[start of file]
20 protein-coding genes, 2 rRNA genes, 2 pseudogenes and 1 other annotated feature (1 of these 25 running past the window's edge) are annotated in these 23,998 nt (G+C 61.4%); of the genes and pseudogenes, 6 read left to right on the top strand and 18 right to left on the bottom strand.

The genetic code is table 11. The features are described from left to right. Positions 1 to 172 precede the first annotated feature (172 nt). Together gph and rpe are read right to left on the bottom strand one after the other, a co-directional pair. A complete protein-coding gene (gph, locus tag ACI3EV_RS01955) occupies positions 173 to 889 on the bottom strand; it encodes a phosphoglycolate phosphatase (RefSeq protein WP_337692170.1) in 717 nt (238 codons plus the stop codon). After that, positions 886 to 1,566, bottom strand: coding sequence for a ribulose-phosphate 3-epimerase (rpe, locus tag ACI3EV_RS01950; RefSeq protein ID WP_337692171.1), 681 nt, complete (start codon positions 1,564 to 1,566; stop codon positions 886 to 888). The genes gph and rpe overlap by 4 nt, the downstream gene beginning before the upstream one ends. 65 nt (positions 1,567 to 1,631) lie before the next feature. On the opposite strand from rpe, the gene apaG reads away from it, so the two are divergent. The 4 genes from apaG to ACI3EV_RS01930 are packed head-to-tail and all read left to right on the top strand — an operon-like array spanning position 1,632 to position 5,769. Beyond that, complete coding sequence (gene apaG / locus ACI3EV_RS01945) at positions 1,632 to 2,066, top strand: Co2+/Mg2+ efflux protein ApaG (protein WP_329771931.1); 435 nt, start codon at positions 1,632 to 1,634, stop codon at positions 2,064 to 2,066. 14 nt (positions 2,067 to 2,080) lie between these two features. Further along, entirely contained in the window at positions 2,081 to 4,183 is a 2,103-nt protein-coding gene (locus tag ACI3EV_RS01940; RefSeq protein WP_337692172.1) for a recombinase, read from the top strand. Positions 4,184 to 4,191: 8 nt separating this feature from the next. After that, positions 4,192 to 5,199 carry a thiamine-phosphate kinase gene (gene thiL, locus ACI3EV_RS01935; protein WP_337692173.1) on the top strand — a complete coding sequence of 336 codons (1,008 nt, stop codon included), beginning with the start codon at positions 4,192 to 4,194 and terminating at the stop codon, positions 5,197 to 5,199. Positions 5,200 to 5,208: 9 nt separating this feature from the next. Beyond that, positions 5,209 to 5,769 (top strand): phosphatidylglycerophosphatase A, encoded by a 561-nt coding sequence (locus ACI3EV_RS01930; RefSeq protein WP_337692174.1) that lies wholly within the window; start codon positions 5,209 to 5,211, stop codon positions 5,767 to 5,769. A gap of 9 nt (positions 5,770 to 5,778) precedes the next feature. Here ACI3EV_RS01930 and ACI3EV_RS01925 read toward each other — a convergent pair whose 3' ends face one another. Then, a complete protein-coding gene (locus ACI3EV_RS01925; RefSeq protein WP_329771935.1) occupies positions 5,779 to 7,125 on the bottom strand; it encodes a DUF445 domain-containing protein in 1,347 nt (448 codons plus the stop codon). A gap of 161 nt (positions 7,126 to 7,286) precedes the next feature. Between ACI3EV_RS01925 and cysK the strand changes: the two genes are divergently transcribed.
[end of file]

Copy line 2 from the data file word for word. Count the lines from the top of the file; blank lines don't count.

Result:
The genetic code is table 11. The features are described from left to right. Positions 1 to 172 precede the first annotated feature (172 nt). Together gph and rpe are read right to left on the bottom strand one after the other, a co-directional pair. A complete protein-coding gene (gph, locus tag ACI3EV_RS01955) occupies positions 173 to 889 on the bottom strand; it encodes a phosphoglycolate phosphatase (RefSeq protein WP_337692170.1) in 717 nt (238 codons plus the stop codon). After that, positions 886 to 1,566, bottom strand: coding sequence for a ribulose-phosphate 3-epimerase (rpe, locus tag ACI3EV_RS01950; RefSeq protein ID WP_337692171.1), 681 nt, complete (start codon positions 1,564 to 1,566; stop codon positions 886 to 888). The genes gph and rpe overlap by 4 nt, the downstream gene beginning before the upstream one ends. 65 nt (positions 1,567 to 1,631) lie before the next feature. On the opposite strand from rpe, the gene apaG reads away from it, so the two are divergent. The 4 genes from apaG to ACI3EV_RS01930 are packed head-to-tail and all read left to right on the top strand — an operon-like array spanning position 1,632 to position 5,769. Beyond that, complete coding sequence (gene apaG / locus ACI3EV_RS01945) at positions 1,632 to 2,066, top strand: Co2+/Mg2+ efflux protein ApaG (protein WP_329771931.1); 435 nt, start codon at positions 1,632 to 1,634, stop codon at positions 2,064 to 2,066. 14 nt (positions 2,067 to 2,080) lie between these two features. Further along, entirely contained in the window at positions 2,081 to 4,183 is a 2,103-nt protein-coding gene (locus tag ACI3EV_RS01940; RefSeq protein WP_337692172.1) for a recombinase, read from the top strand. Positions 4,184 to 4,191: 8 nt separating this feature from the next. After that, positions 4,192 to 5,199 carry a thiamine-phosphate kinase gene (gene thiL, locus ACI3EV_RS01935; protein WP_337692173.1) on the top strand — a complete coding sequence of 336 codons (1,008 nt, stop codon included), beginning with the start codon at positions 4,192 to 4,194 and terminating at the stop codon, positions 5,197 to 5,199. Positions 5,200 to 5,208: 9 nt separating this feature from the next. Beyond that, positions 5,209 to 5,769 (top strand): phosphatidylglycerophosphatase A, encoded by a 561-nt coding sequence (locus ACI3EV_RS01930; RefSeq protein WP_337692174.1) that lies wholly within the window; start codon positions 5,209 to 5,211, stop codon positions 5,767 to 5,769. A gap of 9 nt (positions 5,770 to 5,778) precedes the next feature. Here ACI3EV_RS01930 and ACI3EV_RS01925 read toward each other — a convergent pair whose 3' ends face one another. Then, a complete protein-coding gene (locus ACI3EV_RS01925; RefSeq protein WP_329771935.1) occupies positions 5,779 to 7,125 on the bottom strand; it encodes a DUF445 domain-containing protein in 1,347 nt (448 codons plus the stop codon). A gap of 161 nt (positions 7,126 to 7,286) precedes the next feature. Between ACI3EV_RS01925 and cysK the strand changes: the two genes are divergently transcribed.